Mom Creating Adaptive Clothing Line For Kids

By Leslee Bassman 
Austin American-Statesman

WWR Article Summary (tl;dr) Shelley Carter is creating an adaptive clothing line called “BerkBloom.” The goal behind “BerkBloom” is to make life easier for parents of immobilized children.


With the start of fall, family holiday photos — completed by matching outfits — are just around the corner.

While the season is generally a time for laughter and joy, for young mom Shelley Carter, the process is challenged by a special needs daughter who can’t accommodate the same clothing as her two other girls and, generally, is difficult to dress and fit given retail choices.

“When we do Christmas pictures, I want her to wear what her sisters wear,” she said of her middle child, Berkeley Fincher.

So Carter, a 2002 Westlake High School graduate, is creating an adaptive clothing line, BerkBloom, to make life easier for parents of immobilized children.

After her daughter’s nonfatal drowning on Dec. 30, 2017, Carter’s world forever changed. The toddler was brought back to life twice and taken by Travis County STARFlight to Dell Children’s Medical Center of Central Texas.

Despite Carter being told Berkeley had only a 1% chance to live, she pulled through but remains with a severe anoxic brain injury caused by a lack of oxygen.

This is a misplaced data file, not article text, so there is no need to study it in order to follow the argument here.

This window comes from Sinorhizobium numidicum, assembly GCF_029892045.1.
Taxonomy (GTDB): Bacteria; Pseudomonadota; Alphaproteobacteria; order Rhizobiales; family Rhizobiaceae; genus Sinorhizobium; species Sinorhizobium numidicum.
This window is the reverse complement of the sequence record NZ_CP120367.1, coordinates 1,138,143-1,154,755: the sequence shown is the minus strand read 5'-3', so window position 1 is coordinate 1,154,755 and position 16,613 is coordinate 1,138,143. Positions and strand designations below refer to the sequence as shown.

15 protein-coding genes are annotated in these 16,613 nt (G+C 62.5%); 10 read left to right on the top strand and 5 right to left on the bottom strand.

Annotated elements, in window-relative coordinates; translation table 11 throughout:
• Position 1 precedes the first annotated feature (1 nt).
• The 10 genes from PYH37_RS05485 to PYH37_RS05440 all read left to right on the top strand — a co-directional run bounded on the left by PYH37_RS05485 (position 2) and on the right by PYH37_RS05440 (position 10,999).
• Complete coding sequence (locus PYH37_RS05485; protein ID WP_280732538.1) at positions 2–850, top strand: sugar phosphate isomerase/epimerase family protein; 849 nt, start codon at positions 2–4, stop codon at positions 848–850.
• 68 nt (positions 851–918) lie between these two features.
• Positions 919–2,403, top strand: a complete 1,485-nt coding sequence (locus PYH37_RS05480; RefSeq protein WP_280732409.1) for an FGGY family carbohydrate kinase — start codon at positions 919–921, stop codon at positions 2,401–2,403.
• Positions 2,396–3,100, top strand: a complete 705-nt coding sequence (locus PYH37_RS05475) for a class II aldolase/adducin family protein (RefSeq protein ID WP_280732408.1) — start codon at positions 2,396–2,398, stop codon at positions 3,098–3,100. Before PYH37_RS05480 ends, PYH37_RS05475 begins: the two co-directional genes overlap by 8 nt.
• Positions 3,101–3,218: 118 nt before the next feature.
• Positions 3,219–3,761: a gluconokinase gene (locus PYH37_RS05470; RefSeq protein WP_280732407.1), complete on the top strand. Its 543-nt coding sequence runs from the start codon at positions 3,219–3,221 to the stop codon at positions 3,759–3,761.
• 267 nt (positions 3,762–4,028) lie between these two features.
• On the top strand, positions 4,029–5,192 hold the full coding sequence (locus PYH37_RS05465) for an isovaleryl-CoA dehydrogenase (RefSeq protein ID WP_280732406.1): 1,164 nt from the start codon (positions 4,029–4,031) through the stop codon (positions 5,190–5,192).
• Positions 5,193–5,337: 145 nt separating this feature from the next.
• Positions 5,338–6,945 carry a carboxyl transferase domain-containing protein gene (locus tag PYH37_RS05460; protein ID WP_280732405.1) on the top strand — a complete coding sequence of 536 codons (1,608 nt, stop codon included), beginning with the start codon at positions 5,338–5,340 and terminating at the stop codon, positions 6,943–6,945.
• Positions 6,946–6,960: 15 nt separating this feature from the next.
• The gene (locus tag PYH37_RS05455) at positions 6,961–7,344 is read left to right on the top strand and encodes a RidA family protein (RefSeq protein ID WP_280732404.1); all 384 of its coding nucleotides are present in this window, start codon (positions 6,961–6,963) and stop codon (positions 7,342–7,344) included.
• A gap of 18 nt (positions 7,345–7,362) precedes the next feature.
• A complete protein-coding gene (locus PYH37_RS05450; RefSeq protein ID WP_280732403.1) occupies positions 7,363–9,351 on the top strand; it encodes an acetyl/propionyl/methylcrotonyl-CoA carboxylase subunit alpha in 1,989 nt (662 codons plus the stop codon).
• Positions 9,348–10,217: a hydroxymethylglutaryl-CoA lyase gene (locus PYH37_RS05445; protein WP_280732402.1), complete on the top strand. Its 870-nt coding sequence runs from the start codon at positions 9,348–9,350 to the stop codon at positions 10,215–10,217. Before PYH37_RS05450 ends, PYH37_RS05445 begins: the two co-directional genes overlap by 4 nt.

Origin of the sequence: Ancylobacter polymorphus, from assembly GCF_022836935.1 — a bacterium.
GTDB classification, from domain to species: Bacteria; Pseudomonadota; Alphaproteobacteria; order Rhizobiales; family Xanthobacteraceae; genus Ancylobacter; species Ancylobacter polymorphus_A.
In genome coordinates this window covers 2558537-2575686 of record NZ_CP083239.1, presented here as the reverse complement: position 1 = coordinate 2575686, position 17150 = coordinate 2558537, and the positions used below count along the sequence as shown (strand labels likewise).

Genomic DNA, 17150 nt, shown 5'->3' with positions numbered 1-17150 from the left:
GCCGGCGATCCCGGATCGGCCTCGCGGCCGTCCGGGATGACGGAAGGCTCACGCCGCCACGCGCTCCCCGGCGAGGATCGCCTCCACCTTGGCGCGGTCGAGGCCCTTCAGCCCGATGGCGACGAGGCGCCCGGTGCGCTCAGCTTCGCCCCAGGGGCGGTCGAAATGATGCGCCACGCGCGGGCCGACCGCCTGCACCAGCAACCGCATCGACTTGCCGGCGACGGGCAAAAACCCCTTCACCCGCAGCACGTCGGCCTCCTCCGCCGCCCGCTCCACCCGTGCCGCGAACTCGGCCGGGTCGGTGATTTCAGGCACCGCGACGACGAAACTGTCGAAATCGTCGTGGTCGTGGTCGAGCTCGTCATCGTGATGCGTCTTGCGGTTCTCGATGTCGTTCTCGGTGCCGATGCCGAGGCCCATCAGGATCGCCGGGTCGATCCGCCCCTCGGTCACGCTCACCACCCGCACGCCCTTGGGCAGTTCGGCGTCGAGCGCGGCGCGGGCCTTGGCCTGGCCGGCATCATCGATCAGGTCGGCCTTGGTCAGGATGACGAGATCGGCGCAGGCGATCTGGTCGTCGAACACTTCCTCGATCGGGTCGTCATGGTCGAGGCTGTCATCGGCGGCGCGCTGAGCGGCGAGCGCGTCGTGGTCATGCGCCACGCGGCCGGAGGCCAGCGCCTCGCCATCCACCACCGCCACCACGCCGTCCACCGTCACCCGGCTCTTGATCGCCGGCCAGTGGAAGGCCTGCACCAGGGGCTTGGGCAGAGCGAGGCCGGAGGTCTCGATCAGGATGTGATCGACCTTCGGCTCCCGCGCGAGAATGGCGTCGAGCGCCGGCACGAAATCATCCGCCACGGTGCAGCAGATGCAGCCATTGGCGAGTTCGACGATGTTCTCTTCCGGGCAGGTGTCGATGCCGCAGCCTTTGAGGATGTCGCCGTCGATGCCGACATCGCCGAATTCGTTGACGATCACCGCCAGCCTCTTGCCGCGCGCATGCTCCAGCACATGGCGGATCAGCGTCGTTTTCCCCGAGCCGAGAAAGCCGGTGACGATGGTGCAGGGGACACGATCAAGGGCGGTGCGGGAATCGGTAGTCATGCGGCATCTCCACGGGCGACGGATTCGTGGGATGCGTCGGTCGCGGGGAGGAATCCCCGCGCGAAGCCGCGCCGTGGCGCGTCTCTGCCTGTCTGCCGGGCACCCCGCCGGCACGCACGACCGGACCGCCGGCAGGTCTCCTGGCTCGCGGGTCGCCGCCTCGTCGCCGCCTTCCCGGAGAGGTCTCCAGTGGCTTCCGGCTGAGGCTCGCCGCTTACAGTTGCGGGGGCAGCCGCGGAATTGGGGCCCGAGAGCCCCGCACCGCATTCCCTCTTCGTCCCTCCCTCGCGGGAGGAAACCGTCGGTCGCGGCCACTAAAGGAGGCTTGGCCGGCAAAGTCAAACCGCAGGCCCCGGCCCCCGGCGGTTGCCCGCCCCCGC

The accident — occurring only two days before she turned 3 — left the now 5-year-old unable to walk, sit up, swallow or speak, although she communicates with her eyes using technology.

“She is the sweetest, strongest little girl,” Carter said of Berkeley. “She smiles. She makes noises. She’ll tell you when she’s upset.”

After the accident, she went through a divorce, with two daughters living with their father and Berkeley with Carter.

“It was a very hard two and a half years to get to where we are now,” Carter said. “It definitely broke up our family. Being a single mom with such a special needs kid has been such a challenge, for everything.”

At 4 feet, 2 inches tall and weighing only 32 pounds, Berkeley is difficult to dress. Wheelchair-bound and requiring a feeding tube for nutrition, she has no control over her movements and her muscles are very tight, eliminating the possibility of wearing long sleeves or jackets.